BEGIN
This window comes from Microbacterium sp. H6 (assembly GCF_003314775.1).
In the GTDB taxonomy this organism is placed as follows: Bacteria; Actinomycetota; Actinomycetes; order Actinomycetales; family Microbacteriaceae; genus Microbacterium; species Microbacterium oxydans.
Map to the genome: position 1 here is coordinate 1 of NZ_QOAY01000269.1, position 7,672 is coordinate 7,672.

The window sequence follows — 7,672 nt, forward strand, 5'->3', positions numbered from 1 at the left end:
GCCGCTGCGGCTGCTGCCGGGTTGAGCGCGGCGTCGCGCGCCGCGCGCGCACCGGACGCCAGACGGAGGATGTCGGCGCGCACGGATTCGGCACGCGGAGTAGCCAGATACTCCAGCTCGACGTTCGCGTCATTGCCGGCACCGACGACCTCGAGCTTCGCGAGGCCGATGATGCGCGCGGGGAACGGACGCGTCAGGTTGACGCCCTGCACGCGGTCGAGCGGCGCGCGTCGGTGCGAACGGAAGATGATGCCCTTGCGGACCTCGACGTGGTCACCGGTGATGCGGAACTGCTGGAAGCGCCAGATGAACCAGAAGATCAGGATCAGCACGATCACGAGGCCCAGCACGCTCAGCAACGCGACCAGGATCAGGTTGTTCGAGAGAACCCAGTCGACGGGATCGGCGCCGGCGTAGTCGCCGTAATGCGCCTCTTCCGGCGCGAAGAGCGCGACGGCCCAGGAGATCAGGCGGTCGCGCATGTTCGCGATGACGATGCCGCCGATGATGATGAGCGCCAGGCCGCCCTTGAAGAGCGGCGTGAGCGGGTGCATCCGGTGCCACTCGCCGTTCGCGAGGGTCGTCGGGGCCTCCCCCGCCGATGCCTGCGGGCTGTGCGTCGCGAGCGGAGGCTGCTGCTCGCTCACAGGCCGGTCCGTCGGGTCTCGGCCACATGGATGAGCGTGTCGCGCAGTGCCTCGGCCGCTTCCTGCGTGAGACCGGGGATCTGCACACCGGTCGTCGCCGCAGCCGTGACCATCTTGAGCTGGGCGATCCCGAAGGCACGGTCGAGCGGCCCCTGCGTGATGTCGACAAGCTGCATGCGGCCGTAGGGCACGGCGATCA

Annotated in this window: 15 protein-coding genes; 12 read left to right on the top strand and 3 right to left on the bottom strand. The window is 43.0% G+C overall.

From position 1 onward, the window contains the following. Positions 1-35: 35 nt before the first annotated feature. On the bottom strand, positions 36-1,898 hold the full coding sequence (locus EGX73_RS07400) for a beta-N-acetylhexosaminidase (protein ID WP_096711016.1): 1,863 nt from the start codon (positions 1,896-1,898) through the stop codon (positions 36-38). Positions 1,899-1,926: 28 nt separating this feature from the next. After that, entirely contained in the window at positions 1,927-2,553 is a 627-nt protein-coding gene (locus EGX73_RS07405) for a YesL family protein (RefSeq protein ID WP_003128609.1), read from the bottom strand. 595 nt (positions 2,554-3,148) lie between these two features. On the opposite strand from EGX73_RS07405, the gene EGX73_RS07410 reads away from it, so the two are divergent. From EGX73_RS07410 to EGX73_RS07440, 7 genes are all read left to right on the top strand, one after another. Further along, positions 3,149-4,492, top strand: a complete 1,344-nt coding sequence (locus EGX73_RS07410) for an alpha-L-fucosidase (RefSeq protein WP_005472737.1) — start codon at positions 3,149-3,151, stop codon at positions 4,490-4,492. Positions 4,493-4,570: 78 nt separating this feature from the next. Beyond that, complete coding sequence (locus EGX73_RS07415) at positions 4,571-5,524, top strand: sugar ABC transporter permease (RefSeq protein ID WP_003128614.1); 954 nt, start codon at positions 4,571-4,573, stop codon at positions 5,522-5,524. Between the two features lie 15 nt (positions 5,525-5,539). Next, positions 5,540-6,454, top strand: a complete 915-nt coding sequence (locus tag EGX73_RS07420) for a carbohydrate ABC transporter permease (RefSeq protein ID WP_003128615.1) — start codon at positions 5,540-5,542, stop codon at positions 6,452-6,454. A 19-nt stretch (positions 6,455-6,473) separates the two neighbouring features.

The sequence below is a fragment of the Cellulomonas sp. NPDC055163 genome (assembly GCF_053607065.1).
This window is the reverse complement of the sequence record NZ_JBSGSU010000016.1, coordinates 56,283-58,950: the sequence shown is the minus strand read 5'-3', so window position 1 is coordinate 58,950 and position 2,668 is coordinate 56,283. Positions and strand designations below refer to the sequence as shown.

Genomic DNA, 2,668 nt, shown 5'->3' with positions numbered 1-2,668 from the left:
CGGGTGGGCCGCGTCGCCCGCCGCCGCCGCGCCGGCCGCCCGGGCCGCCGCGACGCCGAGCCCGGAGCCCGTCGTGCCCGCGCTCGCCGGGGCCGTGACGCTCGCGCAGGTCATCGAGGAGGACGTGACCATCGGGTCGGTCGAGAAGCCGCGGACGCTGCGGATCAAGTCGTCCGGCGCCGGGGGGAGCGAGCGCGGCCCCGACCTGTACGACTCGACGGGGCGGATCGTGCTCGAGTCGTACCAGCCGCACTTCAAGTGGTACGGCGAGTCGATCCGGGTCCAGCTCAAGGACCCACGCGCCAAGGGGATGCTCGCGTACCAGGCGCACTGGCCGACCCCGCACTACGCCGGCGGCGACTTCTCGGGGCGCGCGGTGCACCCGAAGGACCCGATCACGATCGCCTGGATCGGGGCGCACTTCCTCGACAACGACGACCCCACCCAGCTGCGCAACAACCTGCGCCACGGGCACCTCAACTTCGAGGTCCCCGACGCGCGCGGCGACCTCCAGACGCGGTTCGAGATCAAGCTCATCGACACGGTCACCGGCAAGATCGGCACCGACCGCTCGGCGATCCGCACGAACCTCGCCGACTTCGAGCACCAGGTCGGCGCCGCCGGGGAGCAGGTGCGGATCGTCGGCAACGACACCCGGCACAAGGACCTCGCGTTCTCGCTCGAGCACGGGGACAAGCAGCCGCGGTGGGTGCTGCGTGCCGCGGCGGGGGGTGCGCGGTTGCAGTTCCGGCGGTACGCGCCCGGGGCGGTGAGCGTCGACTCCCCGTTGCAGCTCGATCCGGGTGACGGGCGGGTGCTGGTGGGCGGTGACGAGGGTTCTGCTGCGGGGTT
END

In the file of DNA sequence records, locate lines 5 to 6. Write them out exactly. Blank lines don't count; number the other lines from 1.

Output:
GCCGCTGCGGCTGCTGCCGGGTTGAGCGCGGCGTCGCGCGCCGCGCGCGCACCGGACGCCAGACGGAGGATGTCGGCGCGCACGGATTCGGCACGCGGAGTAGCCAGATACTCCAGCTCGACGTTCGCGTCATTGCCGGCACCGACGACCTCGAGCTTCGCGAGGCCGATGATGCGCGCGGGGAACGGACGCGTCAGGTTGACGCCCTGCACGCGGTCGAGCGGCGCGCGTCGGTGCGAACGGAAGATGATGCCCTTGCGGACCTCGACGTGGTCACCGGTGATGCGGAACTGCTGGAAGCGCCAGATGAACCAGAAGATCAGGATCAGCACGATCACGAGGCCCAGCACGCTCAGCAACGCGACCAGGATCAGGTTGTTCGAGAGAACCCAGTCGACGGGATCGGCGCCGGCGTAGTCGCCGTAATGCGCCTCTTCCGGCGCGAAGAGCGCGACGGCCCAGGAGATCAGGCGGTCGCGCATGTTCGCGATGACGATGCCGCCGATGATGATGAGCGCCAGGCCGCCCTTGAAGAGCGGCGTGAGCGGGTGCATCCGGTGCCACTCGCCGTTCGCGAGGGTCGTCGGGGCCTCCCCCGCCGATGCCTGCGGGCTGTGCGTCGCGAGCGGAGGCTGCTGCTCGCTCACAGGCCGGTCCGTCGGGTCTCGGCCACATGGATGAGCGTGTCGCGCAGTGCCTCGGCCGCTTCCTGCGTGAGACCGGGGATCTGCACACCGGTCGTCGCCGCAGCCGTGACCATCTTGAGCTGGGCGATCCCGAAGGCACGGTCGAGCGGCCCCTGCGTGATGTCGACAAGCTGCATGCGGCCGTAGGGCACGGCGATCA

Annotated in this window: 15 protein-coding genes; 12 read left to right on the top strand and 3 right to left on the bottom strand. The window is 43.0% G+C overall.